PITTSBURGH - Jimmy Rollins was playing coy with the media yesterday, so it is difficult to tell whether he actually has a severe limp or if he was embellishing for the sake of theater. Whatever the case, it looks like the star shortstop could be sidelined for more than just yesterday after he fouled a ball off his right knee in the first inning on Saturday night. Manager Charlie Manuel said all he knows is that Rollins was present in the clubhouse but unavailable to play and that he is considered "day-to-day."
Rollins tried to play through the pain for a couple of innings Saturday before finally leaving the game. "By the bottom of the second inning, I was like, 'Please don't hit me the ball,' " Rollins told reporters after the 6-3 loss.
But Rollins said he did not think it would result in a disabled-list stint, even though he was walking with a pronounced limp yesterday.
"Write what you see," Rollins told reporters, limping away after declining further comment.
"What I see looks like a two-letter word," one of the reporters said, referring to the disabled list.
"H-U-R-T?" Rollins responded.
We'll take a wild guess about tonight's game: O-U-T with M-R-I, T-B-D.
The injury comes just as Rollins seemed to be finding some power. In his last 11 games, he has hit .292 with three doubles and a home run (he is slugging just .364 on the season). The Phillies also finally had their optimal lineup together, with Chase Utley back from his knee injury, Domonic Brown in rightfield and Shane Victorino recovered from a hamstring strain.
Even without Rollins, the unit broke out of a funk yesterday as Victorino, Utley, Brown Placido Polanco and Ryan Howard all had multiple hits. But Rollins' replacement at shortstop, utility man Wilson Valdez, grounded into an inning-ending doubleplay with the bases loaded in the fourth inning.
"When we get Rollins back in there, our lineup is going to be a lot better," Manuel said. "It's going to be a whole lot better. We're going to have a much better lineup. We're going to score more runs."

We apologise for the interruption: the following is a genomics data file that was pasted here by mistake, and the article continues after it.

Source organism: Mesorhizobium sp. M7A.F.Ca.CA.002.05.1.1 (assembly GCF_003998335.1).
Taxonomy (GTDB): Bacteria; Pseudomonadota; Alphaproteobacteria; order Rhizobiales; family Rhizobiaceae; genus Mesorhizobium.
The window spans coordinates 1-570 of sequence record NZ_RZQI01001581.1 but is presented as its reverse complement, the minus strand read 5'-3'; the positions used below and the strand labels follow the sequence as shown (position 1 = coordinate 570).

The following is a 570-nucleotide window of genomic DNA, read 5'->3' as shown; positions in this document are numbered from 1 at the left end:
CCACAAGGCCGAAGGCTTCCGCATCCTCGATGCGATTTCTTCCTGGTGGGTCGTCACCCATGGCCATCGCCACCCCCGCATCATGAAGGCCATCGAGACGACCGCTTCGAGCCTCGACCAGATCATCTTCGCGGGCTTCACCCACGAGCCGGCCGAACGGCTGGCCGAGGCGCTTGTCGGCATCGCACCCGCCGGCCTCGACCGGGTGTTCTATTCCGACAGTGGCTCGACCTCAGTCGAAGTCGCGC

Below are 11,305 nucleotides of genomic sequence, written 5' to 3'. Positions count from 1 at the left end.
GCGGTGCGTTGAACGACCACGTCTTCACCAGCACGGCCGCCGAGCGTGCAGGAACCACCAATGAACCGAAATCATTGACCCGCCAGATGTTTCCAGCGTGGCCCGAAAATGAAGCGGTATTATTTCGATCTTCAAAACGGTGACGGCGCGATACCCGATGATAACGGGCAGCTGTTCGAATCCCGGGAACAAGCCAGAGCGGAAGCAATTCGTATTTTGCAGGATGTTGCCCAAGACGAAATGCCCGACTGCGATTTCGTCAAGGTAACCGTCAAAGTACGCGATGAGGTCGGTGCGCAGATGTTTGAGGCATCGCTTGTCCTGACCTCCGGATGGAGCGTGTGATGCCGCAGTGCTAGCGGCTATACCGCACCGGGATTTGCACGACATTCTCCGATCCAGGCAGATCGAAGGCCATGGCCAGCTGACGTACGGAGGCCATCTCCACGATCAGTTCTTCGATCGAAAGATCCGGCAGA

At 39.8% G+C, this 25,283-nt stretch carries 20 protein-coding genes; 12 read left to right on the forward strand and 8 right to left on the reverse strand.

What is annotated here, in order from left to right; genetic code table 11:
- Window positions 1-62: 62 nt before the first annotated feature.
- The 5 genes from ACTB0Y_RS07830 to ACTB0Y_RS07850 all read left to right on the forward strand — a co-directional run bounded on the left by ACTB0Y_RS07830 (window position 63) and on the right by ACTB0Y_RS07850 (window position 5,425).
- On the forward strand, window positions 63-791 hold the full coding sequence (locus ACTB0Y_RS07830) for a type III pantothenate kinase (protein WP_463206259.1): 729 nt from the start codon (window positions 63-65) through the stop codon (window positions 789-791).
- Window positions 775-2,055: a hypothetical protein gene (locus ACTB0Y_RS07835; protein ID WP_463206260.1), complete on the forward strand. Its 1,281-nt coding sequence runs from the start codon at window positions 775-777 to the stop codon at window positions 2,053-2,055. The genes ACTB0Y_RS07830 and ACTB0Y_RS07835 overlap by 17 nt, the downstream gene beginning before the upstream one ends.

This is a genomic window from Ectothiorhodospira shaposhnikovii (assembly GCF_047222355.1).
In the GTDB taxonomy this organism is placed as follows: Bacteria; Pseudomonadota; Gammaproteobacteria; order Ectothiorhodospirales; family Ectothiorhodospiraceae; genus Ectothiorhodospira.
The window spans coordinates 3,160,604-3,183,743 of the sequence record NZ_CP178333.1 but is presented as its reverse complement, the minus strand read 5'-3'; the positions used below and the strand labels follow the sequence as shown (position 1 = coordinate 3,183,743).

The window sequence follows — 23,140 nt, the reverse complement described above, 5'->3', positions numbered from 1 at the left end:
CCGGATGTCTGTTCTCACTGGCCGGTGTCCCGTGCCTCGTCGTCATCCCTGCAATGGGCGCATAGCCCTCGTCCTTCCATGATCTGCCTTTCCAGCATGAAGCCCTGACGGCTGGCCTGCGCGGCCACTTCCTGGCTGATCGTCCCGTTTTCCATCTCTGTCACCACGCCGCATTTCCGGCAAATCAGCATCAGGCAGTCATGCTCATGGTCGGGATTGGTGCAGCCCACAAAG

On the first day of the series, Ryan Howard couldn't believe what he was seeing: The Pirates were taking infield practice in the overshift that they and every other team employs for the pull-hitter.
"I've never seen anybody actually practice the shift," Howard exclaimed to nobody in particular.
Howard definitely has his frustrations with the defensive positioning teams employ against him, but he says his philosophy is to ignore it: no change in approach, no bunt to the weak-side of the shift.
"I feel like that's what they want me to do," he said yesterday.
If ever there was a situation that called for it, it came in the fifth inning yesterday. The bases were loaded with one out and the Phillies trailed, 2-1. With Howard at the plate, the Pirates shifted all of their infielders to the right half of the field, with third baseman Josh Harrison standing nearly in line with second base. Shane Victorino could have run three quarters of the way home and made it back before the fielder got to the bag.
Does Howard even think about dropping a bunt in that situation?
"Not really," he said. "I just go up there and continue to think about my AB."
That particular AB lasted 13 pitches and ended with Howard booming a fly ball to dead centerfield that would have been a grand slam to just about any other corner of the park. The run scored, and the game was tied.